Why does Montaigne change so many definition of words arbitrary, and people define concepts, according to their views of truth and reason, without considering the existence and validity of other truths and reasons.
While people define “bodies” in the physical sense, they stress its sacredness, which is why they think that people who eat human flesh are “barbarians,” but Montaigne disagrees with the idealization of the human body, when it can serve many immoral purposes.
He reminds his readers that “bodies” are not exactly detached from the act of being consumed or used in other corrupt ways. He provides examples of ancestors who ate the bodies of people who were “incapable of fighting” (114). This means that able bodies trump weaker ones, even if they both have bodies. People in power define “bodies” as they see fit, and the morality of doing so becomes blurred in different circumstances and cultures.“Barbarian” is another word with contested meanings.
Montaigne defines “barbarous” as a concept coined by a society that looks down on a pure society, and if the latter are described as “wild,” they are wild because they are pure. He denigrates that people call something “barbarous,” simply because they are “contrary” to their “habits” (108). If these barbarians are considered “wild,” for him, they are wild in a good way. They are wild because “the true, the most useful, and natural virtues and properties are alive and vigorous” (Montaigne 109). Instead of seeing “wild” as the opposite of civilized, Montaigne argues that it is a civilization on its own that is not inferior to Western society.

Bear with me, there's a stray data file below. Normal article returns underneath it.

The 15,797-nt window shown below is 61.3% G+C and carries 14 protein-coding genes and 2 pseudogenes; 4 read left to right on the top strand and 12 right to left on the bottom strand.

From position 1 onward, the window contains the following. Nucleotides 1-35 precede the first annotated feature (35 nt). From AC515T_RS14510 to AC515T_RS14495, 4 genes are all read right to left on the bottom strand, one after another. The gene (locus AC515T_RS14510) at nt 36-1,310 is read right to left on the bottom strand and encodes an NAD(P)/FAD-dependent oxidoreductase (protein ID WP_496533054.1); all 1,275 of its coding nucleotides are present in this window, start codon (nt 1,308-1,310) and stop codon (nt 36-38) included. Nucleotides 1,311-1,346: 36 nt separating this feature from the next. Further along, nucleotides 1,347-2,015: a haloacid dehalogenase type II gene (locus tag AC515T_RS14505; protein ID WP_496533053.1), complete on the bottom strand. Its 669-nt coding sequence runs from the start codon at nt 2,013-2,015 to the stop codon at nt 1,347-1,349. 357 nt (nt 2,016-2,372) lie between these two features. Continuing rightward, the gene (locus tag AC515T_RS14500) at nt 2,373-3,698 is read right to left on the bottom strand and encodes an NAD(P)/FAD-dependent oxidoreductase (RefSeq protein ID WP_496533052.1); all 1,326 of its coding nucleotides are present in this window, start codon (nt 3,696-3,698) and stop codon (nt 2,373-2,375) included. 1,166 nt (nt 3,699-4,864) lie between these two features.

To be barbaric is related to “victory” and its many hued definitions. Montaigne describes “victory” as aligned to the simple desire of controlling people’s emotions. For the “barbarians,” “victory” happens when they have broken the spirit of their prisoners, until the latter beg for their lives (115). Montaigne differentiates this from the “victory” of